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Perspective: Regulatory and Legislative Actions Needed to Support Better Care

Perspective: Regulatory and Legislative Actions Needed to Support Better Care
Jun 26, 2020

Expanding access to telehealth services to provide much more patient-centered, convenient care. Creating additional health care workforce capacity and avoiding workforce shortages. Removing barriers for patients and communities to access needed care.

These are just a few of the areas in which the federal government has taken action during the COVID-19 public health emergency and granted waivers to remove regulatory barriers that impede access to care.

We appreciate the efforts of the Department of Health and Human Services, Centers for Medicare & Medicaid Services, and other federal agencies who responded quickly to implement many of the waivers requested by the AHA. These actions have been essential in allowing hospitals and health systems to react and adapt swiftly to new patient care needs, demands and decisions.

Hospitals and health systems have found that some of the new flexibilities and innovations are providing for a better patient experience and high-quality outcomes as well, regardless of whether they are operating in a public health emergency environment.

As we move from response, to recovery, to rebuilding, we are urging CMS to retain a number of regulatory flexibilities beyond expiration of the COVID-19 public health emergency, and make some of the waivers permanent.

Among other actions, we are asking CMS to:

Expand the services that can be provided via telehealth and via audio-only connection; the locations where these services can be delivered, including in all areas of the country and to patients in their homes; and the practitioners and providers, such as hospital outpatient departments, that can bill for these services.
Allow health care professionals to practice at the top of their licenses and permanently permit out-of-state providers to perform certain services when they are licensed in another state.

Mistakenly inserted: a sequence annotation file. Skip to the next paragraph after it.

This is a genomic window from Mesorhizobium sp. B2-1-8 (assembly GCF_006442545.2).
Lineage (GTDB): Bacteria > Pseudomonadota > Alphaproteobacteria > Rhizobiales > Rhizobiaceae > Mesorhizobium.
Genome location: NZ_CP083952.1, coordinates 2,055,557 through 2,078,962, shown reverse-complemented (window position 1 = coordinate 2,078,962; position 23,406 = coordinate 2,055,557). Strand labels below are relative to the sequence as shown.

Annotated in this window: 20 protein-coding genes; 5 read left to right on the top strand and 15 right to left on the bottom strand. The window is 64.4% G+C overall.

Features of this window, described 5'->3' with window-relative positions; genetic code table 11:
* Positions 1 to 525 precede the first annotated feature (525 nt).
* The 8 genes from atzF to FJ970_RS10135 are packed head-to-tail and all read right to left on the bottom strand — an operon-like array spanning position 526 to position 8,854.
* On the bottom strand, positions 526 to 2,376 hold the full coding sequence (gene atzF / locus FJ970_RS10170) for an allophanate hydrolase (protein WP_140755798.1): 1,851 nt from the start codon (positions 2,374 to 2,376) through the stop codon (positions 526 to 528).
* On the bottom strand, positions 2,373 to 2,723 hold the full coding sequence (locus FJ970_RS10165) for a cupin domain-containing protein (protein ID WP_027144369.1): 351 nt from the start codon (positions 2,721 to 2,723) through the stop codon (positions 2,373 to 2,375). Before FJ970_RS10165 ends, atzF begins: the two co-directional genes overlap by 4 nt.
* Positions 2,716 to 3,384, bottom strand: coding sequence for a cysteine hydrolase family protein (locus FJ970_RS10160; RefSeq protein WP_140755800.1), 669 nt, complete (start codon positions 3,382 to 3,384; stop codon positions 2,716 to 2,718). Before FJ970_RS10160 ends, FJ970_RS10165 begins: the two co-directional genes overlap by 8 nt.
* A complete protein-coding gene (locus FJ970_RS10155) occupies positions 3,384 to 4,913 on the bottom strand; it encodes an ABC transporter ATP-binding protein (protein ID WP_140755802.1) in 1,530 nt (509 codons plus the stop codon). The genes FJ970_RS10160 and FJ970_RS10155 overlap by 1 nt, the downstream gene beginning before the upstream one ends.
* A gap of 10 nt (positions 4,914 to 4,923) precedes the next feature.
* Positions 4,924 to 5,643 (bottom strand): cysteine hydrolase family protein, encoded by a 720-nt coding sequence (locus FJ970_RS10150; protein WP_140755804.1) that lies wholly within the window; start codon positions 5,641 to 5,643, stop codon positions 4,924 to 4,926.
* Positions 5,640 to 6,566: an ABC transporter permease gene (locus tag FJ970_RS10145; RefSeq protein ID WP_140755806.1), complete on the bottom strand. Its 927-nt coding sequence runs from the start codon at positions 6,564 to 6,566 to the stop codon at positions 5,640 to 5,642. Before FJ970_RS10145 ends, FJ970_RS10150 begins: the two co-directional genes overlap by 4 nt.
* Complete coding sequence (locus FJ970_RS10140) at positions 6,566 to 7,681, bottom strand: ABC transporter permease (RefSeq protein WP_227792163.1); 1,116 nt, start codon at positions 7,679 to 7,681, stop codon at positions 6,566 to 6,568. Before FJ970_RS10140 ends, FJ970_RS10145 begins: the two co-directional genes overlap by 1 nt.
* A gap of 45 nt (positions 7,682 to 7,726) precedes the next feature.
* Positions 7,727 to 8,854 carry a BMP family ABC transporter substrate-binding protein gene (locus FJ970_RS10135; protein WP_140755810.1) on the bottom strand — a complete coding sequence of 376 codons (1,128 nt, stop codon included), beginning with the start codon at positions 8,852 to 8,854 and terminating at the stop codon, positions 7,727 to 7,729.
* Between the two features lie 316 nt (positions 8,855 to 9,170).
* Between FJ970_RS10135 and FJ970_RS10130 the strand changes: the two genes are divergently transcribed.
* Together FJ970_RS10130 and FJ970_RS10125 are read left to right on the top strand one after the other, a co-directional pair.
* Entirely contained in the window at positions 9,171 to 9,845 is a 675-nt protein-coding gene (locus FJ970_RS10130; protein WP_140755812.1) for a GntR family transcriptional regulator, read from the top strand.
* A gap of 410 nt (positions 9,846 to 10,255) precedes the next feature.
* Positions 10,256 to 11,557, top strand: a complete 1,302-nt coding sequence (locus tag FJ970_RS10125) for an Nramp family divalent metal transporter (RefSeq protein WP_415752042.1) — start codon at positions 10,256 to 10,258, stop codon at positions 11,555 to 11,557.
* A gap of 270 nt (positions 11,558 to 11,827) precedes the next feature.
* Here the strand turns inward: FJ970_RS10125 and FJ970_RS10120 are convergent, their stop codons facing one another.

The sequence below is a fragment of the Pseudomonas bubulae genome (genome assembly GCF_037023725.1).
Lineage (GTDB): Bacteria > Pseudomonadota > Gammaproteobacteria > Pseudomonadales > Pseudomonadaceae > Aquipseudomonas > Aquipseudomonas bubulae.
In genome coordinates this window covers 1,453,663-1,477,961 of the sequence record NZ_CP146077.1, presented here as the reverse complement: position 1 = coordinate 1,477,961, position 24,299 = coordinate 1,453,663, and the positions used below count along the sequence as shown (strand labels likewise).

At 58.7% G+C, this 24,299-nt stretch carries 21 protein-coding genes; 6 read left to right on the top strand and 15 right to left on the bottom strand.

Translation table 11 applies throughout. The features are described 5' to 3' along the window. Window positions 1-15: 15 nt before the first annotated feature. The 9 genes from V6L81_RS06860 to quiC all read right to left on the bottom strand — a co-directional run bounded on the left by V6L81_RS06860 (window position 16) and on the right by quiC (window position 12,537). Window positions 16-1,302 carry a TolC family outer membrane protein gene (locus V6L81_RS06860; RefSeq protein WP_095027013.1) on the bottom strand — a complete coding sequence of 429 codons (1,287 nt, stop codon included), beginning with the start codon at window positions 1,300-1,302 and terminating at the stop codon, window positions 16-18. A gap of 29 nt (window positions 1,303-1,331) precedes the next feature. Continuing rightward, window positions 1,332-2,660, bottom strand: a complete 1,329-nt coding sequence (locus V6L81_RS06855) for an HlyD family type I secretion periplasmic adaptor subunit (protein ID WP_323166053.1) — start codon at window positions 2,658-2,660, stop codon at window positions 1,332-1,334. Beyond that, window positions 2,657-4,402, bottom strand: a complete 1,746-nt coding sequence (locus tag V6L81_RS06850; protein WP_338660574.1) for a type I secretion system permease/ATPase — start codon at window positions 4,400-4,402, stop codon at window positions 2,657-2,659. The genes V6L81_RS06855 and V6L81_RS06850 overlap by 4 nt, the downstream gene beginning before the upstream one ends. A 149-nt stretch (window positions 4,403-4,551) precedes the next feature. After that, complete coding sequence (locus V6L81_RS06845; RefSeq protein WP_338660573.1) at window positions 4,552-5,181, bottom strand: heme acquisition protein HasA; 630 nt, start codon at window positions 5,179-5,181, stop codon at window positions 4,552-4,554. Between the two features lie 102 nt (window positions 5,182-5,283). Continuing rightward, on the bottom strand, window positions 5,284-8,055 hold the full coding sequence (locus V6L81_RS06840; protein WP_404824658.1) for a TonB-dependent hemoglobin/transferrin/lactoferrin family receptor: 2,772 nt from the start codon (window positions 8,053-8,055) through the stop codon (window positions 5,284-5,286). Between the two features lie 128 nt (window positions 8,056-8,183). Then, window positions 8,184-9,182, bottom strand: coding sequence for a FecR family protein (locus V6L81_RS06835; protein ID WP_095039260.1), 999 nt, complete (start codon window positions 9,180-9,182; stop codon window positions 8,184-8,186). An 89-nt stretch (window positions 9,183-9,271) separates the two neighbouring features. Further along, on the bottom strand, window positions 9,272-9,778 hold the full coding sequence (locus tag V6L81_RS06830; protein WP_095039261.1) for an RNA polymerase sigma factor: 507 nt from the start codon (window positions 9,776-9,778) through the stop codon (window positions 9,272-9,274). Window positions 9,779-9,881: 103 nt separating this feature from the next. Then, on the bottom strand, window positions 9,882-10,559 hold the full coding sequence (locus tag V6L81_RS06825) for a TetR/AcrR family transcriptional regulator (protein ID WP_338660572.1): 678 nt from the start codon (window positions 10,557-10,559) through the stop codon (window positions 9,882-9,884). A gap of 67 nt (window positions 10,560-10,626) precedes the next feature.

Change the Conditions of Participation, such as reconsidering use of verbal orders and certain requirements associated with discharge planning to better equip providers to assist patients.
Removing these and other regulatory barriers standing in the way of efficiency and innovation will allow hospitals and health systems to provide better and more cost effective care to our patients and communities.

While we continue to work on these regulatory issues, we also must direct our attention to the next COVID-19 legislative package. The focus is on the Senate, and it is critical that your lawmakers hear from you now to make sure hospital and health systems’ priorities are at the top of the list.

Please urge your senators to: 

Provide additional federal support for our front-line health care workers;
Enact full forgiveness of Medicare accelerated payments for hospitals;
Maintain health benefits for individuals and families, and increase coverage options for those who are uninsured; and
Grant appropriate liability protections to front-line medical providers and facilities.

Rick Pollack

Novel Coronavirus (COVID-19)

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